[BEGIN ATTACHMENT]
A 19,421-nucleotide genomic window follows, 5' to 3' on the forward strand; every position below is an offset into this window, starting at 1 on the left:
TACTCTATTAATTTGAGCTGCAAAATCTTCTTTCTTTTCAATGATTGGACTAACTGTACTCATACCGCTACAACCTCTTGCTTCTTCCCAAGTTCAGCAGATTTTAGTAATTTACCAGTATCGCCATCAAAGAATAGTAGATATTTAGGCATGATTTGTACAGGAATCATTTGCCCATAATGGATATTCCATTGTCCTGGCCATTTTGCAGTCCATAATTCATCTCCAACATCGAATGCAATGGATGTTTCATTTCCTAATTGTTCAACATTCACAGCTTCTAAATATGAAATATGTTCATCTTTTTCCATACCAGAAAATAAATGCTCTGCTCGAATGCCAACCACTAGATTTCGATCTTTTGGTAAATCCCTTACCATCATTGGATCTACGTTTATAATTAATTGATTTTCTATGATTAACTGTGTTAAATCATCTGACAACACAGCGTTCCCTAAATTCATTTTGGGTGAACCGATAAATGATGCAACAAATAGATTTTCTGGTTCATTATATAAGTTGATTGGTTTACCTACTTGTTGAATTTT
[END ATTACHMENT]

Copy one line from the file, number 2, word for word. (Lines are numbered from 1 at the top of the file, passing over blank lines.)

TACTCTATTAATTTGAGCTGCAAAATCTTCTTTCTTTTCAATGATTGGACTAACTGTACTCATACCGCTACAACCTCTTGCTTCTTCCCAAGTTCAGCAGATTTTAGTAATTTACCAGTATCGCCATCAAAGAATAGTAGATATTTAGGCATGATTTGTACAGGAATCATTTGCCCATAATGGATATTCCATTGTCCTGGCCATTTTGCAGTCCATAATTCATCTCCAACATCGAATGCAATGGATGTTTCATTTCCTAATTGTTCAACATTCACAGCTTCTAAATATGAAATATGTTCATCTTTTTCCATACCAGAAAATAAATGCTCTGCTCGAATGCCAACCACTAGATTTCGATCTTTTGGTAAATCCCTTACCATCATTGGATCTACGTTTATAATTAATTGATTTTCTATGATTAACTGTGTTAAATCATCTGACAACACAGCGTTCCCTAAATTCATTTTGGGTGAACCGATAAATGATGCAACAAATAGATTTTCTGGTTCATTATATAAGTTGATTGGTTTACCTACTTGTTGAATTTT